Several educational activities are scheduled to begin after the supplies arrive at the station, including the Japan Aerospace Exploration Agency Education Payload Observation 5 (JAXA EPO5). These activities demonstrate artistic activities aboard the station to enlighten the public about microgravity research and human spaceflight.

Through an agreement with NASA, Space Adventures is sponsoring the YouTube Space Lab world-wide contest for students 14-to-18 years old. Over the past year, students submitted entries in the areas of physics or biology via a two-minute YouTube video. The top two experiments were selected in March 2012 through online voting and by an international panel of experts, including William Gerstenmaier, associate administrator for NASA's Human Exploration Mission Directorate, and Leland Melvin, NASA’s associate administrator for the Office of Education. The winning experiments -- from Egypt and Michigan -- are being flown to the station to be conducted later this year. One experiment will study how bacteria grow in space to see if different nutrients can block the growth. The other winning entry looks at how a Zebra spider -- which jumps on its prey instead of catching them in a web on Earth -- will hunt its prey in microgravity.

Several human research activities will arrive with the cargo ship, including Sonographic Astronaut Vertebral Examination (Spinal Ultrasound). This investigation aims to use ground- and space-based studies to fully characterize and assign a mission health risk to microgravity-associated spinal changes for back pain and potential injury. This research will determine the accuracy of the ultrasound in characterizing the anatomy and composition of the vertebral unit and help to develop new training methods.

In the area of physical sciences, the Binary Colloidal Alloy Test - C1 (BCAT-C1) experiment will study nano-scale particles dispersed in liquid, known as a colloidal suspension, commonly found in such commercial commodities as paint, electronic polishing compounds and food products. These suspensions will have the unique property that the particles will separate -- like oil and water -- and the particles will self-assemble into crystals that interact strongly with light, like opal. Photographing these samples in microgravity will allow the measurement of these processes while avoiding the effects of particle sinking due to gravity. This study will allow the development of new insights into this important materials process.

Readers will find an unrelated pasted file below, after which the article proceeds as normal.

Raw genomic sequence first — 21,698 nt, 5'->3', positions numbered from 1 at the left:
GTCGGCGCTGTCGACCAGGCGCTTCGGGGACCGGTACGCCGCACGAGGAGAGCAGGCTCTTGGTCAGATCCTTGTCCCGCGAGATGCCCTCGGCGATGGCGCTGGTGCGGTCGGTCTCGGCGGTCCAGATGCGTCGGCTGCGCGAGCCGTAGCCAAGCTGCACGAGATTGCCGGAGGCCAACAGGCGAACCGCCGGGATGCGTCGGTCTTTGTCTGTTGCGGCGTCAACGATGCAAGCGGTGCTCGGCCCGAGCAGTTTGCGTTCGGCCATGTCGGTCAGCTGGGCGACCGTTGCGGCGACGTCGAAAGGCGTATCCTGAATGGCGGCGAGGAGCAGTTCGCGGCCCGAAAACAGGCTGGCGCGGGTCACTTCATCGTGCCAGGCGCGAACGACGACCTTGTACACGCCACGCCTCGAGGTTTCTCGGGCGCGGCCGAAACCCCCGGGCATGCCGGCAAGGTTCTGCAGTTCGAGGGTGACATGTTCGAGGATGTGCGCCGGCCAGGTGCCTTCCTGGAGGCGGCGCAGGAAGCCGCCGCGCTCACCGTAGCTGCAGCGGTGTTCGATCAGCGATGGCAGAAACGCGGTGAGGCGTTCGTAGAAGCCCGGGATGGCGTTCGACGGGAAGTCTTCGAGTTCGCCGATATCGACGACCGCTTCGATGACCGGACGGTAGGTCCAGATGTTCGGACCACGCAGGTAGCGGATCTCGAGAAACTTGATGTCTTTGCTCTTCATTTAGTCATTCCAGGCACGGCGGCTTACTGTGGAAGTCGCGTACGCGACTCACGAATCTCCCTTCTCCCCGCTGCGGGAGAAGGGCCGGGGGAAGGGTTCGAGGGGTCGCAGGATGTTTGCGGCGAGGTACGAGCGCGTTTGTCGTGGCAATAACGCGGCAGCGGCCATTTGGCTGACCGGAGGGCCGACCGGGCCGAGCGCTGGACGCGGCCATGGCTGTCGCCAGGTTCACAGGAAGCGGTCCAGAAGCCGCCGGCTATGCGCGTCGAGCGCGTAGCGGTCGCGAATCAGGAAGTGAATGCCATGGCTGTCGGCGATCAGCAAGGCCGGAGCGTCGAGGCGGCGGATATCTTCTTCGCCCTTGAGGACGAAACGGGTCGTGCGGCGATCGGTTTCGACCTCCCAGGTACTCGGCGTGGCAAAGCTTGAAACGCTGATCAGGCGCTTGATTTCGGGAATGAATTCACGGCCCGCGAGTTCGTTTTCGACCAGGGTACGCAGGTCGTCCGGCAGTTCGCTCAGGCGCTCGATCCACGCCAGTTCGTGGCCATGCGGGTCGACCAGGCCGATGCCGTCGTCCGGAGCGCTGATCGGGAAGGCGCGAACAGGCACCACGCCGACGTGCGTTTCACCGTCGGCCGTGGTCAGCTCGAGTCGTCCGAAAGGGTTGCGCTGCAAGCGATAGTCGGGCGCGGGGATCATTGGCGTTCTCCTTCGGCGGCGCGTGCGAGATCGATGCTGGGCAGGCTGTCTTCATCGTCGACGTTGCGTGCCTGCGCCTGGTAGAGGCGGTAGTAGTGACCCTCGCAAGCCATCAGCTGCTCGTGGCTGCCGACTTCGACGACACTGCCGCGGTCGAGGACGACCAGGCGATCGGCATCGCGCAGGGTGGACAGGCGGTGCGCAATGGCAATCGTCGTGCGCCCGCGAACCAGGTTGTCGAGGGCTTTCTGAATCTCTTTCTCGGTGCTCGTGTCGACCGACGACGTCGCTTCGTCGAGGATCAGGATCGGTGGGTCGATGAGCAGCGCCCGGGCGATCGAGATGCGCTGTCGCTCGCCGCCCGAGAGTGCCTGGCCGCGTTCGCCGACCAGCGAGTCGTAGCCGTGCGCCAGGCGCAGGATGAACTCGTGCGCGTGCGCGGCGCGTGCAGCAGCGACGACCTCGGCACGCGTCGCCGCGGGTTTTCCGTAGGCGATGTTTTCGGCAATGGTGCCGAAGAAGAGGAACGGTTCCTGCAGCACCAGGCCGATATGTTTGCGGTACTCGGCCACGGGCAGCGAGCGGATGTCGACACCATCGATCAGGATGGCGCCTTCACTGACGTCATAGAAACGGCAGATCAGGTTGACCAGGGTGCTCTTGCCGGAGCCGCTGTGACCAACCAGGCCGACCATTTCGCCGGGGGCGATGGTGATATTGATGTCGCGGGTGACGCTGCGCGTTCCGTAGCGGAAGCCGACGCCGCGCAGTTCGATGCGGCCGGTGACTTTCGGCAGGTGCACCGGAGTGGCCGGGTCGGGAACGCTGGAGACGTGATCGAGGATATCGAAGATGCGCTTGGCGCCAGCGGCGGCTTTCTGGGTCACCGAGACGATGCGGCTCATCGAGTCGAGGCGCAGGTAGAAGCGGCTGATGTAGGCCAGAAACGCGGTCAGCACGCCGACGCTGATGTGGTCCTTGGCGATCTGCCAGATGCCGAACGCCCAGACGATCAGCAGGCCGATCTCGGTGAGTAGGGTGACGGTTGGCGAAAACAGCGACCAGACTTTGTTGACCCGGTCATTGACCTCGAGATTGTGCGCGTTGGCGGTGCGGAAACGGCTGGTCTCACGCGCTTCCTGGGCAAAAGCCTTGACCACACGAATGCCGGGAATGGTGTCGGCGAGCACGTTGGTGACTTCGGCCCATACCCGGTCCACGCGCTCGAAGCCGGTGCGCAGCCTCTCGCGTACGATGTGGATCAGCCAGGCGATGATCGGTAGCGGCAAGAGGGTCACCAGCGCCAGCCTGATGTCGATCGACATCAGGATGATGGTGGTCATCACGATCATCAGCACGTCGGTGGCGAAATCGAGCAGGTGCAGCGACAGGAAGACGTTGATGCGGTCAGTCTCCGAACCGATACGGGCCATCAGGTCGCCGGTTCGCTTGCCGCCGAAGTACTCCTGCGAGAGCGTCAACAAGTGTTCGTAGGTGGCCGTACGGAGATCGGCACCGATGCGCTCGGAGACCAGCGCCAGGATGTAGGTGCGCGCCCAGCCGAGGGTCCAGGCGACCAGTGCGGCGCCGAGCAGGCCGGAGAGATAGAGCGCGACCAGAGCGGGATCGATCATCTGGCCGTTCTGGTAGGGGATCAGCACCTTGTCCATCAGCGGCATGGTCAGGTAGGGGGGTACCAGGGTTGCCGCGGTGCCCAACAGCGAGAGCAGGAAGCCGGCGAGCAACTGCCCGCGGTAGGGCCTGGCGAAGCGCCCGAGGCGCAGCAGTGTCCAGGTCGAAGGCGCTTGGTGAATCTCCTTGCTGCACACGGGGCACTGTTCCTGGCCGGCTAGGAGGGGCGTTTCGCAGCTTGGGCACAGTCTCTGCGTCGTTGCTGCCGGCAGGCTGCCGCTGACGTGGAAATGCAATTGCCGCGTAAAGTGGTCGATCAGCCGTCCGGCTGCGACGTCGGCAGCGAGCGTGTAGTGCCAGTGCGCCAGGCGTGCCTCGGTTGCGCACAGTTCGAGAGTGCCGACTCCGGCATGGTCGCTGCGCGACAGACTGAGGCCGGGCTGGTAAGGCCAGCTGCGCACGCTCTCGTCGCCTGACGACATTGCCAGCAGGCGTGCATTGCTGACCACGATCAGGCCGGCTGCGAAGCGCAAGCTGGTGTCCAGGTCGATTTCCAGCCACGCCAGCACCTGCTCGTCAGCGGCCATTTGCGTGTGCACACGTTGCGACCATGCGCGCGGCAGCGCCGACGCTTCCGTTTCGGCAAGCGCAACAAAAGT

A technology demonstration, called The Reentry Breakup Recorder (REBR), tests a cost-effective system that rides a space vehicle reentering Earth’s atmosphere, records data during the reentry and breakup of the vehicle, and returns the data for analysis. Understanding how vehicles behave during atmospheric reentry gives future spacecraft developers unique information that can enhance design efficiencies and safety.

One of the new facilities for the station is the Aquatic Habitat. This habitat is capable of accommodating small fish, such as medaka or zebrafish, which have many advantages as vertebrate models. The Aquatic Habitat will be used for experiments investigating how microgravity and the space radiation environment affect living things including human beings, particularly over the long term.

by Lori Meggs
NASA's Marshall Space Flight Center